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Operating Lease Vs Finance Lease

Those that require one or more vehicles for their business activity are seeing operating leasing as a smart way to add cars without compromising their capital.

But what is an operating lease and how is it different from a finance lease?

What is the operating lease?

This is the traditional lease in which, through a lease, the owner of an asset – in this case, one or more vehicles – transfers the right of use to a company in exchange for the payment of a monthly fee at a fixed term.

For companies, this is a beneficial figure since, accounting, the value of the canon corresponds to an expense, deductible one hundred percent of income tax since the said value is never recognized as an asset or liability.

What is finance leasing?

This type of lease is mainly identified by the purchase option offered at the end of the lease so that the lessee can take over the asset.

As a figure, it is a kind of mix between the traditional lease and the figure of alienation or sale. Financial leasing is known as leasing and, in addition to the above, it differs from operating because, despite being a lease, the value of the canon is not treated as an expense or cost. The reason: the asset is recognized.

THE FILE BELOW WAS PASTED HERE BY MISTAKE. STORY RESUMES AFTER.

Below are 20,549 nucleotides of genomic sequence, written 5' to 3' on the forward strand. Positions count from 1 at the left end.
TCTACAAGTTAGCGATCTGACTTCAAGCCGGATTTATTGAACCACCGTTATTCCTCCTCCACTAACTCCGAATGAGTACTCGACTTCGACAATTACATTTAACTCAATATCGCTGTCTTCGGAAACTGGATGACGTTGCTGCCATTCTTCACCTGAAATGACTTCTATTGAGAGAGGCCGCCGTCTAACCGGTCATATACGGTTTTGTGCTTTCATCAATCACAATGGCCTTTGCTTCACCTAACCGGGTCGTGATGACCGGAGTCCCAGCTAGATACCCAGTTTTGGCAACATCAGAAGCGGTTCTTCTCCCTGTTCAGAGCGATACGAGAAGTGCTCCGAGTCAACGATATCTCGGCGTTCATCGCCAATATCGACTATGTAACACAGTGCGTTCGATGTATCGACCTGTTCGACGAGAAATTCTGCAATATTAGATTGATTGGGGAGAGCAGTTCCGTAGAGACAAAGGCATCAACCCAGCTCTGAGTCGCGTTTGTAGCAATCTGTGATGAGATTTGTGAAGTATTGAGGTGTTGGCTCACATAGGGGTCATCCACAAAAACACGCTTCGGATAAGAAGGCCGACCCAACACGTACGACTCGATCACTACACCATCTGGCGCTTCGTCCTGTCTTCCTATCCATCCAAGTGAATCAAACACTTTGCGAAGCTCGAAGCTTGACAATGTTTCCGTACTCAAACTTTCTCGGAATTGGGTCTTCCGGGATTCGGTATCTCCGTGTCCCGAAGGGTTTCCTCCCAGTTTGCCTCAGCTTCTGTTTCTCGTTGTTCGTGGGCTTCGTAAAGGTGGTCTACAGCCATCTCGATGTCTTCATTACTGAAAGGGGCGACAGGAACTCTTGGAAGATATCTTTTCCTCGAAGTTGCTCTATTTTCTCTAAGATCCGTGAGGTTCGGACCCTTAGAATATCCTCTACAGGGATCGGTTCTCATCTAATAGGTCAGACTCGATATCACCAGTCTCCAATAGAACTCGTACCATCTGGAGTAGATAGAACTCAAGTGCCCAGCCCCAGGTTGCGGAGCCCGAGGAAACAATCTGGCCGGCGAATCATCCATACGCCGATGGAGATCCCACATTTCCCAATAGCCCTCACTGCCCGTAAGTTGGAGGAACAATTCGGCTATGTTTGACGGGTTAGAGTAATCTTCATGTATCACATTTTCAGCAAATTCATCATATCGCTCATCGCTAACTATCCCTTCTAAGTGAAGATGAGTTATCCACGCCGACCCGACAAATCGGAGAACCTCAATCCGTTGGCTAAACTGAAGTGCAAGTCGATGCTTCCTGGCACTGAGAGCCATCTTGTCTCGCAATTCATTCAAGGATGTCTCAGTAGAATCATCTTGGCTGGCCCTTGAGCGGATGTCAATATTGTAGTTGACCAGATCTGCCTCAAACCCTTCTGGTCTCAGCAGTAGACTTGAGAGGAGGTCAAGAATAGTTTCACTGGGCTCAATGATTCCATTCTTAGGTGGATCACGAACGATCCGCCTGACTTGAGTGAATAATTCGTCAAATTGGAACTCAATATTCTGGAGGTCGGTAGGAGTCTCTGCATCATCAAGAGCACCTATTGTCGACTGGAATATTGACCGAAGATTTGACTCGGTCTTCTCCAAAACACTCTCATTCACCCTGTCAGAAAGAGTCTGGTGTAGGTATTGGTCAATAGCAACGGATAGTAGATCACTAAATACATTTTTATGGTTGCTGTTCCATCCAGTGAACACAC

In addition, companies that acquire vehicles through financial leasing or leasing are transferred all the risks and benefits implicit in the ownership of the asset, without transferring ownership (it is always from the financial entity that grants the leasing).

Main differences between operating leasing (renting) and financial leasing (leasing)

Operating leasing (renting):

Contract duration: flexible (between 3 and 5 years).

Termination of the contract: the asset is returned to the rental company or the contract is renewed with another vehicle (s).

Landlord: normally it is a financial entity.

Vehicle ownership: it belongs to the leasing company, but the lessee assumes the expenses of the asset as if it were his own.

Expenses (insurance, maintenance, taxes): assumed by the leasing company or renting company.

Purchase option: No.

Services and assistance: all services necessary for the operation included.

Monthly fee: it remains fixed during the entire period of the contract.

What the fee includes: it usually includes services such as acquisition and registration expenses, taxes, insurance such as SOAT, taxes, mechanical technical reviews, maintenance and repairs.

Financial leasing:

Duration of the contract: minimum two years.

Termination of the contract: the lessee decides whether to make use of the purchase option or not, that is, if he takes it or returns it and terminates the contract, or if he wishes to extend it for another period of time.

Landlord: normally it is a financial entity.

Vehicle ownership: it belongs to the leasing company, but the lessee assumes the expenses of the asset as if it were his own.

Expenses: The lessee or the company that pays the leasing, since the risks assume them and benefits derived from the property are transferred.

Purchase option: Yes, at the end of the contract.

Services and assistance: requires resorting to third parties or external providers.

Monthly fee or canon: it may vary depending on the adjustments of the financing interest and additional costs associated with maintenance and others.

What the fee includes: includes the amortization of the cost of the vehicle, financing, and taxes.

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